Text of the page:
The various thrombin generation tests (TGA, CAT) are sensitive methods for an assessment of the thrombin formation in epidemiological studies, anticoagulant therapy as well as for testing thrombogenicity of biomaterials.
This test determines the kinetics of the appearance of active thrombin in plasma after the activation of coagulation. The basic TGT parameters are: endogenous thrombin potential (ETP)–the sum amount of active thrombin which is present in the system over entire time of experiment, maximal thrombin concentration in the sample (peak thrombin), time to reach this maximal concentration (t-max), and lag-time before the beginning of accelerated thrombin production (t-lag). In the presence of most anticoagulants, the first two parameters decrease, while t-max and t-lag increase. As depicted for thrombin inhibition, as depicted on example data, only t-max and t-lag increase.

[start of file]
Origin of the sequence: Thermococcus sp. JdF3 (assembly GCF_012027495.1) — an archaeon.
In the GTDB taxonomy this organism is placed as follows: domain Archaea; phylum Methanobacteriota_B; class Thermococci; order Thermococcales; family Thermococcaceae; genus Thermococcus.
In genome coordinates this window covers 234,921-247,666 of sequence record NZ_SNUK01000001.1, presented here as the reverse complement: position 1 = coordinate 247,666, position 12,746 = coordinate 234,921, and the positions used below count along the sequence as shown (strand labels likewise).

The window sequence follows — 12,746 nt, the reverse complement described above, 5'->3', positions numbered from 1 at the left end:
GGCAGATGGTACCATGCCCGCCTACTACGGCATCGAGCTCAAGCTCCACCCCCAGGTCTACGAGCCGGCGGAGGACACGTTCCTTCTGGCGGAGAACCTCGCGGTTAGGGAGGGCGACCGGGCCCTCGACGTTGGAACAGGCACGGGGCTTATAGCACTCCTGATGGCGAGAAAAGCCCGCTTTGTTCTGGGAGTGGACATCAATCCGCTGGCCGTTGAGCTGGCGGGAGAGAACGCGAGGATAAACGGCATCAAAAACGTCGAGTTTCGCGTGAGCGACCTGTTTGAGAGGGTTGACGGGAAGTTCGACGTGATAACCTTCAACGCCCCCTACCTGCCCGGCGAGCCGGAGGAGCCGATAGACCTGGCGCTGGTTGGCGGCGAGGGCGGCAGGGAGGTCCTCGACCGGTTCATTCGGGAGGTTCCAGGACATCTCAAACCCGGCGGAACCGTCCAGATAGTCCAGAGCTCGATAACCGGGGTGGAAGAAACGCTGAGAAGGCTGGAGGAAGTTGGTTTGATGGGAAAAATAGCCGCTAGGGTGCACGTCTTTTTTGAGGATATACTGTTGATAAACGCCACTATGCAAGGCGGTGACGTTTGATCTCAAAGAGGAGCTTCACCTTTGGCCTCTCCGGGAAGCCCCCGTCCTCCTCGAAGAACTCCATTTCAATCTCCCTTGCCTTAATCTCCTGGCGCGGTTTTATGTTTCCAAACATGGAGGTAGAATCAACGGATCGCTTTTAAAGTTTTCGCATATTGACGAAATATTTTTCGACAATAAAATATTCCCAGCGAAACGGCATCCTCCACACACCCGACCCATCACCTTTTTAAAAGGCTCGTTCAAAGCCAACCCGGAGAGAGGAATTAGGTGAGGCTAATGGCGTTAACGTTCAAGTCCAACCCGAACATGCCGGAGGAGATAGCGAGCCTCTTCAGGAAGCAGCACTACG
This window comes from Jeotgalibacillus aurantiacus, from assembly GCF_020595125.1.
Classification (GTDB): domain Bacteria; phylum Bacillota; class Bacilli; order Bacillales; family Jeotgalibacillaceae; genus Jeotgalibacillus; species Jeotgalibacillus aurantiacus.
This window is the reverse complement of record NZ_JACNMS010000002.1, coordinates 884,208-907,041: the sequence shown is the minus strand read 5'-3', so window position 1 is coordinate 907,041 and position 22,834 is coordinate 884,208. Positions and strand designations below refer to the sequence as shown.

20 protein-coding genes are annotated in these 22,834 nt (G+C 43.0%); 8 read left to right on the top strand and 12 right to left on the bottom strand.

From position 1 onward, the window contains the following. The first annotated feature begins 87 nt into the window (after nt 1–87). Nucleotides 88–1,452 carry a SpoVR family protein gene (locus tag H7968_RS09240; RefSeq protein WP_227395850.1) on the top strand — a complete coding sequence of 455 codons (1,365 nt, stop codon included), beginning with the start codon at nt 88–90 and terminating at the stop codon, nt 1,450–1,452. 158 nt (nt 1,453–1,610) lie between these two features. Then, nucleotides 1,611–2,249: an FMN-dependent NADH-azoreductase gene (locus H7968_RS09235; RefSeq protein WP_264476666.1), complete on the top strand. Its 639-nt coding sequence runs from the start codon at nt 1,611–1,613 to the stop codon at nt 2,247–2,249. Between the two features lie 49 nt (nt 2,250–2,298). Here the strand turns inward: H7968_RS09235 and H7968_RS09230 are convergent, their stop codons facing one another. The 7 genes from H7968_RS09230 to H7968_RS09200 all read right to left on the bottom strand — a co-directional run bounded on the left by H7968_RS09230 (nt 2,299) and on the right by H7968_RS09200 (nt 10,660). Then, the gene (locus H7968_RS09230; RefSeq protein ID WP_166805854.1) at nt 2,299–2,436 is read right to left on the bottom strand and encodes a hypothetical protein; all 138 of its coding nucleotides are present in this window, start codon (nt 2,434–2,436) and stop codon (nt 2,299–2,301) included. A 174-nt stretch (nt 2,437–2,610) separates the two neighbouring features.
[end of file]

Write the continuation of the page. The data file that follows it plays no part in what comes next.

Figure: Thrombin generation in the presence of various concentrations (in uM) of the direct thrombin inhibitor bivalirudin. Only the lagtime increases.
GBS has several variants of this test for specific clinical situations and R&D. Plasma can be tested with and without removal of microvesicles. Platelets can be added.
- ● Inherited bleeding disorders (hemophilia, Von Wilebrand disease)
- ● Thrombotic disorders (venous thrombosis, SLE)
- ● Monitoring anticoagulant therapy
- ● Drug-induced risk of thrombosis (sterioids, contraceptives)
- ● Biocompatibility